Thursday, February 28, 2008
The New Mexico Supreme Court disbarred an attorney who had sought a conservatorship as lawyer for the person for whom a conservator was sought as well as his wife (Ruth). The husband (Bruce) had set up two trusts with significant trust payments to the Moody Bible Institute of Chicago on his death. After a guardian ad litem was appointed, the attorney filed two lawsuits in federal court to void the Moody Bible trusts without notice to the guardian ad litem. He also took action to bar Bruce's access to accounts held as co-tenant with Ruth. After a court had disqualified him from representing Bruce due to the conflicts of interest with Ruth, the lawyer:
"...went to the dementia unit of the Woodmark, a residential care facility in which Bruce was a patient, and had Bruce removed from the dementia unit and taken to a private room to execute a new will and trust which Respondent had prepared for Bruce’s signature. The new will and trust sought to revoke the Moody Bible trusts and create a new trust with Ruth as trustee with all the power 'that an absolute owner of such property would have.' These documents had the additional effect of removing all of the assets belonging to Bruce from the jurisdiction of the court in the guardianship and conservatorship proceeding. Respondent did not notify the court, the guardian ad litem, or the temporary guardian and conservator of his intended visit with Bruce, or of his efforts to have Bruce sign a new will and trust. "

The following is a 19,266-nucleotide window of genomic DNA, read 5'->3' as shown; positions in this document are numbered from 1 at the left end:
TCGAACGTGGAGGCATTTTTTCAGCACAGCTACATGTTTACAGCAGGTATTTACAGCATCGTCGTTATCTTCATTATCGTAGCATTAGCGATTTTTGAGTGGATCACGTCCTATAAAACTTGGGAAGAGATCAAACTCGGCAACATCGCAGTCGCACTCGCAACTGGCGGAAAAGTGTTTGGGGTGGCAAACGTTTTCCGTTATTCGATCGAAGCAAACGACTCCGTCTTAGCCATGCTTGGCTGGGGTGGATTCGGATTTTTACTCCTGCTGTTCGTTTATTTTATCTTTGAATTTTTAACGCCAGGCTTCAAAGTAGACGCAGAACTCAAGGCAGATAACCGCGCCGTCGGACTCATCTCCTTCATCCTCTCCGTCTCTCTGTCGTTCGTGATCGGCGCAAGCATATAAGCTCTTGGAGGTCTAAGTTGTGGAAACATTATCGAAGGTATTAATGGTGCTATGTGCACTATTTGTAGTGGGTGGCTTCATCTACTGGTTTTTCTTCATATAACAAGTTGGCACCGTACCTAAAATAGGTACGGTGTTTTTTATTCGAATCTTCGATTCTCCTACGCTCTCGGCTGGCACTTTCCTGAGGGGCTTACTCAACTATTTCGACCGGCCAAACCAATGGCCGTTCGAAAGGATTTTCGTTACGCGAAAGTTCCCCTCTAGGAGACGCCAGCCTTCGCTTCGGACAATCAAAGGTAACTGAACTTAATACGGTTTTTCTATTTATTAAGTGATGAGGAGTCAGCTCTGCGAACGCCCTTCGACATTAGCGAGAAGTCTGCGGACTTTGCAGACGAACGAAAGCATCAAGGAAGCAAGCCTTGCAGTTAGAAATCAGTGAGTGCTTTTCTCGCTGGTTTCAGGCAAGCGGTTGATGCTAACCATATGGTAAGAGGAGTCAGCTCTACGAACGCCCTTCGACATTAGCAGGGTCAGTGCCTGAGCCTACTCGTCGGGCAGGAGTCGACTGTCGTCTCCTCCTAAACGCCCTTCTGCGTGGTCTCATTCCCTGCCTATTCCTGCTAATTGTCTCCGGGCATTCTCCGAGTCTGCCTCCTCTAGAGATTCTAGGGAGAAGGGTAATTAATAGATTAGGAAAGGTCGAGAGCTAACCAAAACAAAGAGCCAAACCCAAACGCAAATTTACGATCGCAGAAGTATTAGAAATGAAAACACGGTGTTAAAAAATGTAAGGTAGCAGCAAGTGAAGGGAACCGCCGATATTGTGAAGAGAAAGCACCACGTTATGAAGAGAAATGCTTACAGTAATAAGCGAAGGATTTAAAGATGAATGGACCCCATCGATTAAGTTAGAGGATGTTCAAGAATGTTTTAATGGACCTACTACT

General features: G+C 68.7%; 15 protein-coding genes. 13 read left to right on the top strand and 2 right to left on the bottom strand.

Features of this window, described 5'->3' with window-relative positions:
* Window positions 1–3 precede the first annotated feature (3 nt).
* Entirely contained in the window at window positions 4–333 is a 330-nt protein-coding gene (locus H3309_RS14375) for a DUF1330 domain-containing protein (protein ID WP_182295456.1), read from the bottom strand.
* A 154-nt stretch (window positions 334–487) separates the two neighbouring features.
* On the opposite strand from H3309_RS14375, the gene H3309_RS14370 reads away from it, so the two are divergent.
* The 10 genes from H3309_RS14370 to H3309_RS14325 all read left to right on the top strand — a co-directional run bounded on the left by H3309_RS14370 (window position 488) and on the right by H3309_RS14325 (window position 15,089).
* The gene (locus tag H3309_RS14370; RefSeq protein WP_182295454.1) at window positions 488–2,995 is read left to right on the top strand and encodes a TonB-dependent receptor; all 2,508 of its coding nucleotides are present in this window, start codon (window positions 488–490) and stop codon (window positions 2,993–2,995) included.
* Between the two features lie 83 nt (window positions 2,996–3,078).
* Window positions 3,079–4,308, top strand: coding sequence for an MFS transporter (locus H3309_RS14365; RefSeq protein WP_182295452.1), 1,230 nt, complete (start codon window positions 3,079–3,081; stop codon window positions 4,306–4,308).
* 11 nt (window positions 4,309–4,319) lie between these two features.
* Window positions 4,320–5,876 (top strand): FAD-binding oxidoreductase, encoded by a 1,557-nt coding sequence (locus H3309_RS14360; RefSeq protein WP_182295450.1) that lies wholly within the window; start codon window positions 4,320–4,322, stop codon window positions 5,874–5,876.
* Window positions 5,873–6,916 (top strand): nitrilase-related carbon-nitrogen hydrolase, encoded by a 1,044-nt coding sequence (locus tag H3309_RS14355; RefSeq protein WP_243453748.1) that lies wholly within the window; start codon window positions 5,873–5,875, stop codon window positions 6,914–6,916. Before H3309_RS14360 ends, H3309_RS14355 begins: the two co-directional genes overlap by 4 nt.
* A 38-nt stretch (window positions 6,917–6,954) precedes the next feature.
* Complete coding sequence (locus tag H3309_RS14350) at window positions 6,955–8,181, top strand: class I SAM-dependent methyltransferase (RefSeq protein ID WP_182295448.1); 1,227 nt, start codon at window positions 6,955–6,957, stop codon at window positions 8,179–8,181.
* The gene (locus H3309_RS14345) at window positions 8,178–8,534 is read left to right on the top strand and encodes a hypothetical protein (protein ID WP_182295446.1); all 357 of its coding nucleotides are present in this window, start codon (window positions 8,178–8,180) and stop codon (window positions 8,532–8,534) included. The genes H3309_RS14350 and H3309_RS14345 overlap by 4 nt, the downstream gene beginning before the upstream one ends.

A hearing committee had recommended a six-month suspension with automatic reinstatement. A panel of the disciplinary board proposed disbarment. The court agreed, noting a prior instance of similar misconduct. The court also rejected a series of claims of prosecutorial misconduct. (Mike Frisch)